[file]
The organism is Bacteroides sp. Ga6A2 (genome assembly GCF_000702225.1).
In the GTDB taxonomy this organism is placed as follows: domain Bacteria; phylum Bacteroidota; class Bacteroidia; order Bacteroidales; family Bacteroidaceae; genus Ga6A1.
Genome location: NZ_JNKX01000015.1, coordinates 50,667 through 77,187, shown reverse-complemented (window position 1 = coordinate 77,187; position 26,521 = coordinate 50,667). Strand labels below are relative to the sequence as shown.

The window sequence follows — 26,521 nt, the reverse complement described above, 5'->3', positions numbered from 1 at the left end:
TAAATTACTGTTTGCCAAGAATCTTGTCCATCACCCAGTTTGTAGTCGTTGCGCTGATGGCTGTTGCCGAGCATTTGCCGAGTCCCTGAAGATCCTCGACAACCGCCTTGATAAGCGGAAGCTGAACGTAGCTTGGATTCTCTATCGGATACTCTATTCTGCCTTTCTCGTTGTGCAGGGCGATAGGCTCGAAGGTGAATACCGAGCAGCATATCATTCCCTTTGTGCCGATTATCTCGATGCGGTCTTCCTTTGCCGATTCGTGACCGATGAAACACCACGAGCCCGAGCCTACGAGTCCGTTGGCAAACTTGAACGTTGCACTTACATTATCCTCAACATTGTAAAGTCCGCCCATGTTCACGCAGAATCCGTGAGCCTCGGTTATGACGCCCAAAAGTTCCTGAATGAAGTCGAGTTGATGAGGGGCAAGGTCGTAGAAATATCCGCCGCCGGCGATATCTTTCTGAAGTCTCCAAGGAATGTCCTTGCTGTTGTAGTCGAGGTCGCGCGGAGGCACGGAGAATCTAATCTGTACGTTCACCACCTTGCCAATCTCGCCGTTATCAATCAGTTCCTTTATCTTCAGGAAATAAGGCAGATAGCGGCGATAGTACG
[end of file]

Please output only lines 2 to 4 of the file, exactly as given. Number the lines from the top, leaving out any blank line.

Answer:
In the GTDB taxonomy this organism is placed as follows: domain Bacteria; phylum Bacteroidota; class Bacteroidia; order Bacteroidales; family Bacteroidaceae; genus Ga6A1.
Genome location: NZ_JNKX01000015.1, coordinates 50,667 through 77,187, shown reverse-complemented (window position 1 = coordinate 77,187; position 26,521 = coordinate 50,667). Strand labels below are relative to the sequence as shown.

The window sequence follows — 26,521 nt, the reverse complement described above, 5'->3', positions numbered from 1 at the left end: